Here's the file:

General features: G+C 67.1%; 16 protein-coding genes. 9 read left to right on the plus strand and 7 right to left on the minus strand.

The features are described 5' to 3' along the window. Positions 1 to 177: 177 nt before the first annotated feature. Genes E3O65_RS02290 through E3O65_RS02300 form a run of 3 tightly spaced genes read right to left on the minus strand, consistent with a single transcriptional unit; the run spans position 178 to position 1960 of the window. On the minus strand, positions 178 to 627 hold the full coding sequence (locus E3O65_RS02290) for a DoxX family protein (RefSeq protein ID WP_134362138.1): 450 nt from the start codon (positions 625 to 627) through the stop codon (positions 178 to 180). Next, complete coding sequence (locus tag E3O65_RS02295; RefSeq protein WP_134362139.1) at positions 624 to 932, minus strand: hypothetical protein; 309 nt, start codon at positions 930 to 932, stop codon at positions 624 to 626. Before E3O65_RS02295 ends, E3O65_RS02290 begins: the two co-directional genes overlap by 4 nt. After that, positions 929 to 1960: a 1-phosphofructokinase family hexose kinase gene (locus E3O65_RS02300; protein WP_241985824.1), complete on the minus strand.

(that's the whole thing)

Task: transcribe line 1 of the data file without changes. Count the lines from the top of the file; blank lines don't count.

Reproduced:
General features: G+C 67.1%; 16 protein-coding genes. 9 read left to right on the plus strand and 7 right to left on the minus strand.